The provision of personal financial, investment or tax advice may result in a fiduciary relationship. However, an accountant is not a fiduciary where he or she merely acts as a sales person for an investment or accountant for the seller, with the purchaser not relying upon the accountant for investment advice.

I have personally seen the consequences - sale of high-priced (high-commission), tax-inefficient products which may meet the lower suitability standard but which dismally fail the fiduciary standdard of due care. Sadly, such actions by CPA/PFS - while not existing among all of them - occur far too often.

Of course, providing investment advice on an ERISA account to either a plan sponsor or a plan participant triggers fiduciary status. And serving as a guardian (or conservator), personal representative (executor) or trustee also invokes fiduciary status.

For a general statement of the rule as to when fiduciary status attaches, see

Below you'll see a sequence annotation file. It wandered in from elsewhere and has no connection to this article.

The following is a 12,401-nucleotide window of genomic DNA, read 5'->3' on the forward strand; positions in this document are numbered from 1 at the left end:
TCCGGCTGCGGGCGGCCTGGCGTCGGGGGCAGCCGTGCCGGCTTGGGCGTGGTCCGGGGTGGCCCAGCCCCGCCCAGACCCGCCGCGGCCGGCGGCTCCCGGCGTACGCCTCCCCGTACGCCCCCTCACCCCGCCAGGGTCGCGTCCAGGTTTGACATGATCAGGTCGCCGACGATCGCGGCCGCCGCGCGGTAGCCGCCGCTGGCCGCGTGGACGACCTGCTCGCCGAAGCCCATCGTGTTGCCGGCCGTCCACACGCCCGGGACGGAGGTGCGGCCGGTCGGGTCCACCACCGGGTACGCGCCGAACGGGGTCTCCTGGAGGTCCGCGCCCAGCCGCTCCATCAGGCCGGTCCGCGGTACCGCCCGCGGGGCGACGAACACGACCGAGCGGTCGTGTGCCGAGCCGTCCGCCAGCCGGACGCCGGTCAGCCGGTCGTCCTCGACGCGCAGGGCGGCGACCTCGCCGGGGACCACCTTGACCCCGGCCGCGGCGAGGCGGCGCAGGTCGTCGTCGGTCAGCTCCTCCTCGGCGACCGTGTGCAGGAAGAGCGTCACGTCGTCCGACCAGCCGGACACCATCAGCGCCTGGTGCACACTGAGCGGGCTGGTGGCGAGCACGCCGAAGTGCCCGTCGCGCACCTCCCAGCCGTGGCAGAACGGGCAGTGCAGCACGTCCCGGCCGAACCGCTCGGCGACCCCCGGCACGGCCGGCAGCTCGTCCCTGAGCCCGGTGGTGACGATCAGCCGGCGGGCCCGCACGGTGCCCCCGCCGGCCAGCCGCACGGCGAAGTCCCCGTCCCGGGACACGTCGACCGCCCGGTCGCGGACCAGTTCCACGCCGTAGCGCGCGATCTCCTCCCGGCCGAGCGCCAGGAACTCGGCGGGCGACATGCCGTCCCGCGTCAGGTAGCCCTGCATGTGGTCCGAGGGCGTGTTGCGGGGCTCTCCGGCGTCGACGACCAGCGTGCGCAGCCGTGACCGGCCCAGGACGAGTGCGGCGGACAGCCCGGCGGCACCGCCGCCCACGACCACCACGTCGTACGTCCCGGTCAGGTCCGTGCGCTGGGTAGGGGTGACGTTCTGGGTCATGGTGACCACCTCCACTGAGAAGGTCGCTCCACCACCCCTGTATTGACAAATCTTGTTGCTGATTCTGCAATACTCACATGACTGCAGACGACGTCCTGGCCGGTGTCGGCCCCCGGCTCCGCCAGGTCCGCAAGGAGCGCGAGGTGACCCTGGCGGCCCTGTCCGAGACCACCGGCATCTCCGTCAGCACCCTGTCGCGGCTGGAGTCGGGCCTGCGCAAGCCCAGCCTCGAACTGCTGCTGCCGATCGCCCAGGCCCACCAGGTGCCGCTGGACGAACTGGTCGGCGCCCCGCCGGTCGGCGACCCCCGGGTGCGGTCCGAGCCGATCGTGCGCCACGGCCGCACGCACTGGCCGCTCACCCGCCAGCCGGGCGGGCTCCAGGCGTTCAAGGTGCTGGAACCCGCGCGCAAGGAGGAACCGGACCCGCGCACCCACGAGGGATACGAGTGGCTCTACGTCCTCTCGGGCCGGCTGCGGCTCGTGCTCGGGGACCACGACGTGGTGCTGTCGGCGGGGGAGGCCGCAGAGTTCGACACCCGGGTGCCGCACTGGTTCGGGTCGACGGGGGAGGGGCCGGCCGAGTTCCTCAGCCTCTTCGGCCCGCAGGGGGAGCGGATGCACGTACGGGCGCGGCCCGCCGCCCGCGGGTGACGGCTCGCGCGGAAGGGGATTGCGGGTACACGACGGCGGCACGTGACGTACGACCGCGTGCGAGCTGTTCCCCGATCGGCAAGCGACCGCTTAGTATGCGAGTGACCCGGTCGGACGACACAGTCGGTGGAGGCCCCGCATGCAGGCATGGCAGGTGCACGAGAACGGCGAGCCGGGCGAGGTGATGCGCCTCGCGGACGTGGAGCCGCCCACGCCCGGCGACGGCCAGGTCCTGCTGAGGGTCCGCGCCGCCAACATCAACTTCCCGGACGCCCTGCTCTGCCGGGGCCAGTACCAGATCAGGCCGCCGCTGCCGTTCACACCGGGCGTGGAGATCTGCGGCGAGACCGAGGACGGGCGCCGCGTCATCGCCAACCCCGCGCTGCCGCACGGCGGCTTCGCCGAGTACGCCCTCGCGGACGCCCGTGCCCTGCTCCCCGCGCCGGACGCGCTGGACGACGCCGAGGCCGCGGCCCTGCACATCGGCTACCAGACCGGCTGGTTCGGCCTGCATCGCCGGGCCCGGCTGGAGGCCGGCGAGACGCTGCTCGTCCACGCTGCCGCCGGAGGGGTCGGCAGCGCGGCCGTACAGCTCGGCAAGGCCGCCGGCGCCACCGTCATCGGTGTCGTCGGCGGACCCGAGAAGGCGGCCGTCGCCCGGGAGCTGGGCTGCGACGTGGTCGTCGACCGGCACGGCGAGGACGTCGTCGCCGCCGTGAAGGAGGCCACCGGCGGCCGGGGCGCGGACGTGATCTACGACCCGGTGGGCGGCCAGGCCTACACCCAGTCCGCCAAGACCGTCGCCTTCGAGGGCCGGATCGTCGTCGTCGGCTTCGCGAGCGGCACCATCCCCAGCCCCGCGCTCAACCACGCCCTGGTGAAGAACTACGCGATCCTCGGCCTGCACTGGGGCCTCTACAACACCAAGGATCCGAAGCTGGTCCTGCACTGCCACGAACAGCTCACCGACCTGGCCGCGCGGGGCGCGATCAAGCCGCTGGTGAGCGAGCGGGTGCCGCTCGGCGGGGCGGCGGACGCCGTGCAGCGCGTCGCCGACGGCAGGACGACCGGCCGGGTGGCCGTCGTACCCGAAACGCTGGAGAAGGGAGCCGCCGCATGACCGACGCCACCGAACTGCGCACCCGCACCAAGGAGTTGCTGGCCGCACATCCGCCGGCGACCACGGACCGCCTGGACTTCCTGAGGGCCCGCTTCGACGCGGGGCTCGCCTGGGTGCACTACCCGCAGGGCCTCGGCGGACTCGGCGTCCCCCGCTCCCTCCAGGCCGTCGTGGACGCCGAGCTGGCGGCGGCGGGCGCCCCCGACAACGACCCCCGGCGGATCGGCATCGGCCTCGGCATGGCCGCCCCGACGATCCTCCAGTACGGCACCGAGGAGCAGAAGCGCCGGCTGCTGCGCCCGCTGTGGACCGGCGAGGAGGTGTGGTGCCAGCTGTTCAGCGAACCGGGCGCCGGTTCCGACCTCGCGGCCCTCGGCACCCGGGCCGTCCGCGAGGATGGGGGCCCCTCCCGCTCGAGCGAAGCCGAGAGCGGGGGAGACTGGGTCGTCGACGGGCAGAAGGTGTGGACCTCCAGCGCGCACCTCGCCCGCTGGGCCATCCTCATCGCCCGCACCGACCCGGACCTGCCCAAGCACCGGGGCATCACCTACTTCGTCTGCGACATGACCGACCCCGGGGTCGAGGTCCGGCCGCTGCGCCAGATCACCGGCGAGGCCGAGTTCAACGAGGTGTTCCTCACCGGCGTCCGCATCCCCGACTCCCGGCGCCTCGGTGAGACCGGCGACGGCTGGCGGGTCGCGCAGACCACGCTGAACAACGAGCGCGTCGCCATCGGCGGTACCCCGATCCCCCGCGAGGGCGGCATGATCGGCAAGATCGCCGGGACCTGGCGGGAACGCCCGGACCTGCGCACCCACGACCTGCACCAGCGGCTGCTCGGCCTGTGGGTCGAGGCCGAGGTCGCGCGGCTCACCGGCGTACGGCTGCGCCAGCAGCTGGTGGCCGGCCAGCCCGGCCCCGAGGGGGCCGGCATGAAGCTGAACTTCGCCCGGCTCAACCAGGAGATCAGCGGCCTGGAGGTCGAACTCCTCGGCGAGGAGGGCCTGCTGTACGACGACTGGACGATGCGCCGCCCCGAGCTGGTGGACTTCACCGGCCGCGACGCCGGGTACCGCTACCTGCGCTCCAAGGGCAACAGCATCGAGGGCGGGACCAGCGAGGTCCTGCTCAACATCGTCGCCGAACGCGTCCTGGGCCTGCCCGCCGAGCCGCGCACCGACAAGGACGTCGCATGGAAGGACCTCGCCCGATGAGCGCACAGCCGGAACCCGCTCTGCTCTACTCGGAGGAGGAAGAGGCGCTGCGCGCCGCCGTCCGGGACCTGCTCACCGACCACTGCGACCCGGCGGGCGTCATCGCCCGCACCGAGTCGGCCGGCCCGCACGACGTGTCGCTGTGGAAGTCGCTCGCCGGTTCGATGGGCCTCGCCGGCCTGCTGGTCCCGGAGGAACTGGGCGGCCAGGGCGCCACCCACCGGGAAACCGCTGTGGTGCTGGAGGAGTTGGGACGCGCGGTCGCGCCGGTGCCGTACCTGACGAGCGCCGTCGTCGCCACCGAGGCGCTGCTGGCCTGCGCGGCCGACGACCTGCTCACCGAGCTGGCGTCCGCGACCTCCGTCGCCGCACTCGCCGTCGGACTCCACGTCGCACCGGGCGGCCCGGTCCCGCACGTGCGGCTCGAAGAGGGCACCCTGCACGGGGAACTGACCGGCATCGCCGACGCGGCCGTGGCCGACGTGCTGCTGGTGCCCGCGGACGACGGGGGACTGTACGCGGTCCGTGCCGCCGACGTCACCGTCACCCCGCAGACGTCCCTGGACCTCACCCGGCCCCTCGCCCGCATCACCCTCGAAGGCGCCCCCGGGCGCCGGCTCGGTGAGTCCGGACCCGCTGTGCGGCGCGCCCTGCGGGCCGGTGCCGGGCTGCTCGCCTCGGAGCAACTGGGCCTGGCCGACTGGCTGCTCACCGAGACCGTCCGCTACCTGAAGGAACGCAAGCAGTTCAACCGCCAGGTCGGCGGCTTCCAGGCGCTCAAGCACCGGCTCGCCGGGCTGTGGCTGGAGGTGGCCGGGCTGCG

I am not a CPA/PFS, and hence cannot opine on the strength of the CFP exam vis-a-vis the CPA/PFS exam However, given the subtantial amount of tax knowledge required of personal financial planners, I would suspect that CPA/PFS designees possess a large step forward in obtaining the knowledge required to provide comprehensive financial planning advice. I further suspect that it would not be difficult for a knowledgeable CPA to challenge and pass the CFP exam, if they indeed "know their stuff."

Yet, I must note that not all CPA/PFS practice as fiduciaries. I have seen many who are engaged in product sales. I find this disturbing, given the high degree of trust reposed in CPAs, generally, by their clients. When CPAs were authorized to expand into the provision of investment services, some two or more decades ago, for a reason I do not know fiduciary status was not mandated for such CPAs. In my view, this has diminished the power of the CPA/PFS designation. I hope the AICPA/PFS section will address this in due course, given the recent increased awareness of the need for fiduciary status, and the inability of disclosures to protect in significant ways the interests of individual consumers of financial products and services.